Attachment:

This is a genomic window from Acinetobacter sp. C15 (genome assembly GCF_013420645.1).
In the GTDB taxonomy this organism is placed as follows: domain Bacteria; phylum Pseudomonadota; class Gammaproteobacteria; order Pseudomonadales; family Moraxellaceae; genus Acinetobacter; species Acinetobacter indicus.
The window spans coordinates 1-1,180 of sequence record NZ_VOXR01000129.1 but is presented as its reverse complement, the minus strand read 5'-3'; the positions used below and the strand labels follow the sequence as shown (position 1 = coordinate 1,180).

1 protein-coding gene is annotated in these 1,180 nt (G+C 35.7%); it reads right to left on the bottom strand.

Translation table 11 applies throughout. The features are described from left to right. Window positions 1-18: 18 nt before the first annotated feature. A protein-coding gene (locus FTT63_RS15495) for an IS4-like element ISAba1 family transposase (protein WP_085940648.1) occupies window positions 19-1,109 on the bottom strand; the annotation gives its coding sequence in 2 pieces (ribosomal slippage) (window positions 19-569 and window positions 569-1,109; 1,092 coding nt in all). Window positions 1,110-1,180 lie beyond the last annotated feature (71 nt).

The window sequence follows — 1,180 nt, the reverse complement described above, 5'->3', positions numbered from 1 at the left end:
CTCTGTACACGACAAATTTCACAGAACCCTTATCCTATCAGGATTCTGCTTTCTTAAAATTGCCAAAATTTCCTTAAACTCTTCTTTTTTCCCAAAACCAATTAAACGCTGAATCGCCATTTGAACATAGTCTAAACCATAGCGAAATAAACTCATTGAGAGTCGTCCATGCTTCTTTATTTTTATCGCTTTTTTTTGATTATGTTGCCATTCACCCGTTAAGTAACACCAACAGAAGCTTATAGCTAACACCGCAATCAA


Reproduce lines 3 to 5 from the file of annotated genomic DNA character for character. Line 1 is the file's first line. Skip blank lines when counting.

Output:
The window spans coordinates 1-1,180 of sequence record NZ_VOXR01000129.1 but is presented as its reverse complement, the minus strand read 5'-3'; the positions used below and the strand labels follow the sequence as shown (position 1 = coordinate 1,180).

1 protein-coding gene is annotated in these 1,180 nt (G+C 35.7%); it reads right to left on the bottom strand.

Translation table 11 applies throughout. The features are described from left to right. Window positions 1-18: 18 nt before the first annotated feature. A protein-coding gene (locus FTT63_RS15495) for an IS4-like element ISAba1 family transposase (protein WP_085940648.1) occupies window positions 19-1,109 on the bottom strand; the annotation gives its coding sequence in 2 pieces (ribosomal slippage) (window positions 19-569 and window positions 569-1,109; 1,092 coding nt in all). Window positions 1,110-1,180 lie beyond the last annotated feature (71 nt).